The Future of 3D Printing in Oil and Gas

We’ve seen so many new things that didn’t exist 50 years ago that exist today like wearable technology. Do you remember when geeks were raving over calculator watches? The calculator watch didn’t exist until about the mid 1970s and weren’t mass-produced until the early 1980s. It became a fashion accessory that Sting even wore on the cover of The Police’s single, Wrapped Around Your Finger. Besides watches, mobile technology has been booming with an adoption rate that is growing 8 times faster than web did in the 1990s and early 2000s. A technology that is actually fairly old, but that is now getting more momentum is 3D printing. It’s been around since the 1980s, but 3D printers didn’t become widely available commercially until the early 2010s. 3D printing has come a long way and is poised to make an impact on a variety of industries including the oil and gas industry.

How Does 3D Printing Work?

In the oil and gas industry, 3D printing or additive manufacturing has actually existed for a while because it was used for prototyping and designs. How does this technology work exactly? First, you need to come up with an idea and lay it out using computer aided design (CAD) or other animation modeling software. Once you’ve created a blueprint, the program divides the object into digital cross-sections so that the printer can build it one layer at a time. Now, you need to copy the file to the computer that controls the 3D printer. Afterwards, you need to set up the machine and choose specific materials to create the object such as rubber, plastic, paper, and other materials. Once you’ve chosen what you want to use, the printer will transfer the material onto a platform and start to pass over it to deposit layers on top of each other until it has created the final product. The different layers are automatically fused together to create one 3D object. The process can take hours or days to complete depending on the object’s size and materials. Once it’s done, you can remove the printed object from the machine and then brush off any remaining powder. Be careful handling the object because it may still be a little weak and it’ll take time for some materials to cure. Once that is done, you’re ready to use your printed object!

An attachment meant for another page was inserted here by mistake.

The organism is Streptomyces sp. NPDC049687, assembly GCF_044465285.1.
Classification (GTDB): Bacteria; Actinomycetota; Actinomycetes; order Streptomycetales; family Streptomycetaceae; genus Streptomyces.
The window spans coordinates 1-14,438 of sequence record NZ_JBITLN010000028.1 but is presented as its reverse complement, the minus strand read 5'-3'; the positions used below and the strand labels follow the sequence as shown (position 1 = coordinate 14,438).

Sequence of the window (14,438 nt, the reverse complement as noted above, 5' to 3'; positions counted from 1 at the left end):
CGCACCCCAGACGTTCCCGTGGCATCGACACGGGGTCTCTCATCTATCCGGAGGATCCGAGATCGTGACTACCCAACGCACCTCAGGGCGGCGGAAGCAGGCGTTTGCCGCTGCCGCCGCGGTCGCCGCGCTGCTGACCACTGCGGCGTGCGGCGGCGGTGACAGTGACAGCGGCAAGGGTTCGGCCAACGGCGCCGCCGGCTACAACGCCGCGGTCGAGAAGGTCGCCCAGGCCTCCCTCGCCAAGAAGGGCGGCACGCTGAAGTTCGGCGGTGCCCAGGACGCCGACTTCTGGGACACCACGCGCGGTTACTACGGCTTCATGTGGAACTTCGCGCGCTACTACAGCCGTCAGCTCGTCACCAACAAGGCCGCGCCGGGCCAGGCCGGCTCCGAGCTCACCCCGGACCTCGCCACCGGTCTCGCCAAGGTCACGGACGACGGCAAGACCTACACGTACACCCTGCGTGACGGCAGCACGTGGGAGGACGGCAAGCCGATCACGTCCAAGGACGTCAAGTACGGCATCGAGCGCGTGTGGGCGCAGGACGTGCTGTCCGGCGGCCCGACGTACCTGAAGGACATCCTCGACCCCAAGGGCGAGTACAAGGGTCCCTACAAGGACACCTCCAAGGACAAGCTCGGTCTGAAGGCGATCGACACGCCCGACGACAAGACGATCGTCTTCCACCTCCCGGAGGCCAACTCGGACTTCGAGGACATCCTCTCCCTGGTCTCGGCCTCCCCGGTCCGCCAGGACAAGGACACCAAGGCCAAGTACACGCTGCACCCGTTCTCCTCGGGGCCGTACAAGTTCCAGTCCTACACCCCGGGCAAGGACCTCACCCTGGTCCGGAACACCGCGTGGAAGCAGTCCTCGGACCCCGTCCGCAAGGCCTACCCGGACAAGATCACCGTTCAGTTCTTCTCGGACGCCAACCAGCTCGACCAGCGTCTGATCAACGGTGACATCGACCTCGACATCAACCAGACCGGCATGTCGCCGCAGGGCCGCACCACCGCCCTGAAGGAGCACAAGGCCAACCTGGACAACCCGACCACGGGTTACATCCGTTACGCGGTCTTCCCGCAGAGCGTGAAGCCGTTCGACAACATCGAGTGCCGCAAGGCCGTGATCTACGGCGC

Check out this video to see 3D printing in action:

3D Printing in the Oil & Gas Industry

Various organizations like GE have already started using 3D printers to build final products instead of just molds or prototypes. GE has printed valves and turbo machinery parts and expects to put these products on the market soon. According to Reuters, the oil and gas division of GE will start pilot production of 3D printed metal fuel nozzles for its gas turbines in the second half of this year. From the Alberta Oil magazine, Barry Calnan, formerly of Halliburton, left to bring 3D printing to oil and gas and created a company that incorporates this technology into the operations of oilfield services such as Baker Hughes, Halliburton, and Schlumberger. With 3D printing technology, engineers can create designs that were impossible to mass-manufacture before.

Pairing 3D Printing and Mobile

To pair 3D printing with mobile, I can see people using mobile apps to control their 3D printers. You could also design something on your phone and then send it over to a CAD program to create a 3D object. Companies like Sculpteo and Infinate Dreams have already teamed up to create a mobile app called Let’s Create! that lets you design and paint pottery on your smartphone or tablet and then send it directly to a 3D printer to be created. The 3D object is then mailed to anyone you want around the world. In another case, the computer vision and geometry lab of the Swiss Federal Institute of Technology in Zurich has developed an app that can turn your smartphone into a mobile 3D scanner. With the app, you move the phone around an object and after a few motions, a 3D model appears on your mobile screen. The 3D model can be used for augmented reality apps or for 3D printing. With apps like these and additional apps that have yet to be created, you could create designs easily on the go. For oil and gas engineers, many travel to various areas of the world to visit oil rigs. Imagine a scenario like this: You find out that a piece of metal or part of an oil rig needs to be replaced. Since it will take some time to get to the site, you use a 3D printer instead to re-create the part you need. With the app mentioned earlier, being able to take a 3D photo of something on the oilfield can be a major advantage and can help speed up the process of conception to reality. Oil and gas mobile applications paired with 3D printing have great potential to improve processes in the industry.


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